The manufacturer of memory chips Micron Technology has announced an investment of $ 150 billion in the construction of new factories and the expansion of existing factories for the production of chips. Due to these investments, calculated for the next 10 years, the American company intends to meet the growing demand for semiconductor products and eliminate its deficit.
"We will work with authorities around the world, including in the US, to meet our needs to ramp up supplies in line with our demand expectations by 2030… We would certainly like to increase our production in the USA, because we believe that more than two percent of the total volume of memory chips in the world should be produced here. This is very important, both for national security and for the stability of the supply chain of chips," Micron CEO Sanjay Mehrotra said in an interview with The Wall Street Journal.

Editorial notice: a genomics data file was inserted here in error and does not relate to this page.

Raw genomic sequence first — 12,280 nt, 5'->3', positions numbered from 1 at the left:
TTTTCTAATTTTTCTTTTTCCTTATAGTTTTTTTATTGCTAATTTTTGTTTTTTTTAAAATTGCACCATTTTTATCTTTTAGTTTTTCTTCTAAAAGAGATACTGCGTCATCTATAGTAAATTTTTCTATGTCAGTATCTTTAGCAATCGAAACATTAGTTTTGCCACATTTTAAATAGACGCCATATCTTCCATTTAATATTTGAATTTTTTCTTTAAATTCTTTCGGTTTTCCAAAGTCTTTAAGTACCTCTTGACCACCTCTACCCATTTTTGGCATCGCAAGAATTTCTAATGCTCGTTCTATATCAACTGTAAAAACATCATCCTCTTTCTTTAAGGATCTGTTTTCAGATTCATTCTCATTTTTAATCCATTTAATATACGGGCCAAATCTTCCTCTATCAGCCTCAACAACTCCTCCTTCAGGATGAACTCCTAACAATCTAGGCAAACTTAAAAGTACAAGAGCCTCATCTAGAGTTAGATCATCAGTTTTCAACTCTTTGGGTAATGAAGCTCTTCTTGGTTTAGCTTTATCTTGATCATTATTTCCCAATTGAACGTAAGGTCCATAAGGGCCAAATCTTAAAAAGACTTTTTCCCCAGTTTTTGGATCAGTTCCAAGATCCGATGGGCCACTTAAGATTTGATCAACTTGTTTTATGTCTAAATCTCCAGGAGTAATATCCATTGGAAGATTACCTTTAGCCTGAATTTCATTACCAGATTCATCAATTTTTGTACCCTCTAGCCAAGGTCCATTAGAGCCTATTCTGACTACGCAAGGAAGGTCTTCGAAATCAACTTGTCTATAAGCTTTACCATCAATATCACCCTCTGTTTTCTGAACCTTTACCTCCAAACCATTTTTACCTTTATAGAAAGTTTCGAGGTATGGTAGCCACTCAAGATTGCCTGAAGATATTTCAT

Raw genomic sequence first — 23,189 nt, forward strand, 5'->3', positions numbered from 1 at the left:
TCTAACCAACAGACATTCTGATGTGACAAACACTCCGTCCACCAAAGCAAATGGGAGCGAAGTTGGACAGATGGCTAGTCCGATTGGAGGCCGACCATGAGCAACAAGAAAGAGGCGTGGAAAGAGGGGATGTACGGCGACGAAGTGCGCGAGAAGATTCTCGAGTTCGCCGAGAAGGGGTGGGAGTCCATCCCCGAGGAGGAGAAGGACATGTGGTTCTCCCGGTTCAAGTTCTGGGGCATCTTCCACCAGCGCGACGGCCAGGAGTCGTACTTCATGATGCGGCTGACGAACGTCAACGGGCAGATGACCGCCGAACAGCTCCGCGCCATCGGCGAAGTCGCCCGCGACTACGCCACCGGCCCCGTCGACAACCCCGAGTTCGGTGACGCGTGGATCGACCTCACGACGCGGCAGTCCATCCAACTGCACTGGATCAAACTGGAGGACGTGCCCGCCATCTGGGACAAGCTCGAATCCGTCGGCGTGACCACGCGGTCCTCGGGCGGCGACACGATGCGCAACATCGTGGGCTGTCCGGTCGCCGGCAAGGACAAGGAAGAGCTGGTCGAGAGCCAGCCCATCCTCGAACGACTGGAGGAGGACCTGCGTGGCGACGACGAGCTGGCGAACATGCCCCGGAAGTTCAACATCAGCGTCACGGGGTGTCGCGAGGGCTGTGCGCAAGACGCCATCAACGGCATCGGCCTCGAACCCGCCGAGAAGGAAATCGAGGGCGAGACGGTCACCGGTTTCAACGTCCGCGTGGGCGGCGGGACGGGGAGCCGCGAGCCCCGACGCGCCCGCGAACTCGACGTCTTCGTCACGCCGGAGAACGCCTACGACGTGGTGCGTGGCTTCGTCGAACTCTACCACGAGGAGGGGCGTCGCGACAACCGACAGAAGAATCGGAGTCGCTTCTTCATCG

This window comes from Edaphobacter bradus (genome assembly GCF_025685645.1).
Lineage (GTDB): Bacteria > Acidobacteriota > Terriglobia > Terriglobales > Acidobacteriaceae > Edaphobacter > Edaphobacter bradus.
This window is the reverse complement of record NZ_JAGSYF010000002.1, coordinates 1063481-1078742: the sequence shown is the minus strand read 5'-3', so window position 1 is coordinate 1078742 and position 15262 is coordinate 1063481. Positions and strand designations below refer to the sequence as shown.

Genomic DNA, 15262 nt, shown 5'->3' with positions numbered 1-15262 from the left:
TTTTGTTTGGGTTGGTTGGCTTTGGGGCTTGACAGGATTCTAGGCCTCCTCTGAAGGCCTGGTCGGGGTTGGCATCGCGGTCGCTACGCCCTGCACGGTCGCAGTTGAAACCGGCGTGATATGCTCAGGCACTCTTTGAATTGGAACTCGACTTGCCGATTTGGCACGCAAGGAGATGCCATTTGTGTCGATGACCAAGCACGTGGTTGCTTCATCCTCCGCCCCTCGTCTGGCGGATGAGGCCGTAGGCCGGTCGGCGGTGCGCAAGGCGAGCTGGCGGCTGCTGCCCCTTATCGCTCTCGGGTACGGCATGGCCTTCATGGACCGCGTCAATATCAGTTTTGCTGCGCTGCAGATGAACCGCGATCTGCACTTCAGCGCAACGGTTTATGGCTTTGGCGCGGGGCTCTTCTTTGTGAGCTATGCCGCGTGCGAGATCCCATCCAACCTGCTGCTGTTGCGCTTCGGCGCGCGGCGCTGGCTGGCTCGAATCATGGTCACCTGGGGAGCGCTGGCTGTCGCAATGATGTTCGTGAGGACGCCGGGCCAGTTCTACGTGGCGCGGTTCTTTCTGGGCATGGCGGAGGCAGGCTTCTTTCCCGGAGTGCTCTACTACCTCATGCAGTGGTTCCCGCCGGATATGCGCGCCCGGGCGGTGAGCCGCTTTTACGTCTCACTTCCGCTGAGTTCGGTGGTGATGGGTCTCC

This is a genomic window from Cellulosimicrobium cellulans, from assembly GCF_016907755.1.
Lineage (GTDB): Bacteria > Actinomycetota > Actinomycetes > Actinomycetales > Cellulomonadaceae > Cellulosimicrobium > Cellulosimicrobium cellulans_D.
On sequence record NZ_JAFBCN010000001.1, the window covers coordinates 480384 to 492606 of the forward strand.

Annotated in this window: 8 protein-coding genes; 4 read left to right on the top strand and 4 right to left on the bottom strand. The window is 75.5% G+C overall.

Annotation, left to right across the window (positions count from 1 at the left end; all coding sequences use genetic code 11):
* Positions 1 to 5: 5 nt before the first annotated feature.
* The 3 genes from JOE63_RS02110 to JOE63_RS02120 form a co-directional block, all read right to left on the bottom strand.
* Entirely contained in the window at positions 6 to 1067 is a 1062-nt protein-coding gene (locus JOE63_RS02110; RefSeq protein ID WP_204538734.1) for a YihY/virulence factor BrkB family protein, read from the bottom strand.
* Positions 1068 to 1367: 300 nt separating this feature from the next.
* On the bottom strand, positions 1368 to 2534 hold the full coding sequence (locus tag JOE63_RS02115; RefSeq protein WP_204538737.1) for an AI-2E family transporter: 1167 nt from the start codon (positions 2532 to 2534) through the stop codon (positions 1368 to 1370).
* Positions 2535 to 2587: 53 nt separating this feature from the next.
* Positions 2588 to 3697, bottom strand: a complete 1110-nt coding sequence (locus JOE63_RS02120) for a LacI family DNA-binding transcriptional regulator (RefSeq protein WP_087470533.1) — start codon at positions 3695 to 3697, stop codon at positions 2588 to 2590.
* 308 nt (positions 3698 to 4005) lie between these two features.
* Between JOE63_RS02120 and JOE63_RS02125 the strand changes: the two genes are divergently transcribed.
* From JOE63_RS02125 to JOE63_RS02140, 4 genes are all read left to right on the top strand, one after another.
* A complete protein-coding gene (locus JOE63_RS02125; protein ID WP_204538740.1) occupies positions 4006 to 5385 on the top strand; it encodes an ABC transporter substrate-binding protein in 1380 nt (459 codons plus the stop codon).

According to Micron estimates, the cost of memory production in the United States is 35-45% higher than in cheaper markets with established semiconductor ecosystems.
According to Mehrotra, memory and storage devices are now "fundamental to everything that changes our lives and our business - from cloud computing to smartphones and self-driving cars." This segment accounts for 30% of the semiconductor industry, and this share continues to grow, said the head of Micron.
In addition to the costs of memory production, part of the budget will be spent on research and development. In 2022 alone, Micron's costs in this area will amount to $ 3 billion, and capital investments should reach $ 12 billion.
Meanwhile, the Nikkan Kogyo newspaper reported on Micron's plans to build a new plant on the territory of its production complex in Japan and invest about 800 billion yen ($7 billion) in this project. It is assumed that from 2024 the company will produce RAM chips used in server equipment of data centers and personal computers.
Sanjay Mehrotra believes that the shortage of chips in the market will continue until 2023, despite the emerging improvements in the industry. The CEO of Micron added that cloud and video services, data center services, e-commerce and the trend of switching to a distance learning and work format contribute to the high demand for chips.